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Pablo Picasso biography

Pablo Picasso (1881 - 1973)

"Yet Cubism and Modern art weren't either scientific or intellectual; they were visual and
came from the eye and mind of one of the greatest geniuses in art history. Pablo Picasso,
born in Spain, was a child prodigy who was recognized as such by his art-teacher father,
who ably led him along. The small Museo de Picasso in Barcelona is devoted primarily to
his early works, which include strikingly realistic renderings of casts of ancient sculpture.

"He was a rebel from the start and, as a teenager, began to frequent the Barcelona cafes
where intellectuals gathered. He soon went to Paris, the capital of art, and soaked up the
works of Manet, Gustave Courbet, and Toulouse-Lautrec, whose sketchy style impressed
him greatly. Then it was back to Spain, a return to France, and again back to Spain - all in
the years 1899 to 1904.

"Before he struck upon Cubism, Picasso went through a prodigious number of styles -
realism, caricature, the Blue Period, and the Rose Period. The Blue Period dates from
1901 to 1904 and is characterized by a predominantly blue palette and subjects focusing
on outcasts, beggars, and prostitutes. This was when he also produced his first sculptures.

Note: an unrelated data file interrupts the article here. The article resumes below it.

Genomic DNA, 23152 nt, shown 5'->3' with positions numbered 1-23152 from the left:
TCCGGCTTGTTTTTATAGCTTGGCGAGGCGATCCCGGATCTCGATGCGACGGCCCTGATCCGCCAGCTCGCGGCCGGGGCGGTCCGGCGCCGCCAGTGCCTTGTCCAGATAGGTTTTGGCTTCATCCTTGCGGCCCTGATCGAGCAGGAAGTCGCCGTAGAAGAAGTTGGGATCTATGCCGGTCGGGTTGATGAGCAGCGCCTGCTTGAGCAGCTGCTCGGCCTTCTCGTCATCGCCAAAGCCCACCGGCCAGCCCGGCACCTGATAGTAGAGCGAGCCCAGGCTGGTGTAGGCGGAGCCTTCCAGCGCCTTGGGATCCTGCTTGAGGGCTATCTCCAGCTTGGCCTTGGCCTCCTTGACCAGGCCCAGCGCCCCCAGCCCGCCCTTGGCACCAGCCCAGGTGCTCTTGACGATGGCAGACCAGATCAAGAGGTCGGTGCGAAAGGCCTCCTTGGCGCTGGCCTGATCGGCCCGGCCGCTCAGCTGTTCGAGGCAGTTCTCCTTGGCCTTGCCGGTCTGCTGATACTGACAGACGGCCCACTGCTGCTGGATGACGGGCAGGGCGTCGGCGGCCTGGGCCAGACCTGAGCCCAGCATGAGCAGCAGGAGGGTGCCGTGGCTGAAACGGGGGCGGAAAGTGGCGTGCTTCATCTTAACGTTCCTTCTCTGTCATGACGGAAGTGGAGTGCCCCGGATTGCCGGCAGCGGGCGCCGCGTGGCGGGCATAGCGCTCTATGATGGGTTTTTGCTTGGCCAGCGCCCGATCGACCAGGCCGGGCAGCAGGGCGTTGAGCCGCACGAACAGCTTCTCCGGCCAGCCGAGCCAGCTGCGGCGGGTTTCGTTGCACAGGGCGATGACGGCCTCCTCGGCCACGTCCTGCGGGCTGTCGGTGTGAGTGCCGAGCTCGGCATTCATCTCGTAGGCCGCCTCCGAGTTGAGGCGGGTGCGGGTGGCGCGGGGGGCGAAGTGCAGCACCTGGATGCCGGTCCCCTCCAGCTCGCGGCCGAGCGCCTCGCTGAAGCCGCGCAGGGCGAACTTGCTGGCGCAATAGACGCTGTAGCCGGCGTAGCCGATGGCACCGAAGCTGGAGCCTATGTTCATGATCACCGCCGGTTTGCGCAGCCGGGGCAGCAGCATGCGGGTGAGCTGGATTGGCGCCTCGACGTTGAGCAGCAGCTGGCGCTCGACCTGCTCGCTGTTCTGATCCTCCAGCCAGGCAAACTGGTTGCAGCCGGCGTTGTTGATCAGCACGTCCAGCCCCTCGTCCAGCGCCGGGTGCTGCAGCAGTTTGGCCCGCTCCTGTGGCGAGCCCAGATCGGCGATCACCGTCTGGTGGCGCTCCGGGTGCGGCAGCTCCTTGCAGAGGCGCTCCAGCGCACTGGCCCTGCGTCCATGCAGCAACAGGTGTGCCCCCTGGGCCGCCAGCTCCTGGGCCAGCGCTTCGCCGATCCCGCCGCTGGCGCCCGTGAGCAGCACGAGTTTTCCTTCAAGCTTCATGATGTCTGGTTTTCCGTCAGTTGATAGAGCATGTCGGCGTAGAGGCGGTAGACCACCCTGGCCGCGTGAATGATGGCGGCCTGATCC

The most poignant work of the style is in Cleveland's Museum of Art, La Vie (1903),
which was created in memory of a great childhood friend, the Spanish poet Casagemas,
who had committed suicide. The painting started as a self-portrait, but Picasso's features
became those of his lost friend. The composition is stilted, the space compressed, the
gestures stiff, and the tones predominantly blue. Another outstanding Blue Period work,
of 1903, is in the Metropolitan, The Blind Man's Meal. Yet another example, perhaps the
most lyrical and mysterious ever, is in the Toledo Museum of Art, the haunting Woman
with a Crow (1903).

"The Rose Period began around 1904 when Picasso's palette brightened, the paintings
dominated by pinks and beiges, light blues, and roses. His subjects are saltimbanques
(circus people), harlequins, and clowns, all of whom seem to be mute and strangely
inactive. One of the premier works of this period is in Washington, D.C., the National
Gallery's large and extremely beautiful Family of Saltimbanques dating to 1905, which
portrays a group of circus workers who appear alienated and incapable of communicating
with each other, set in a one-dimensional space.

"In 1905, Picasso went briefly to Holland, and on his return to Paris, his works took on a
classical aura with large male and fernale figures seen frontally or in distinct profile,
almost like early Greek art. One of the best of these of 1906 is in the Albright-Knox
Gallery in Buffalo, NY, La Toilette. Several pieces in this new style were purchased by
Gertrude (the art patron and writer) and her brother, Leo Stein.

Picasso enjoyed creating his art on many media. From paintings to etchings to ceramics,
all of his works are a testament to his skills. There are even Picasso prints that are worth
more than unique original works.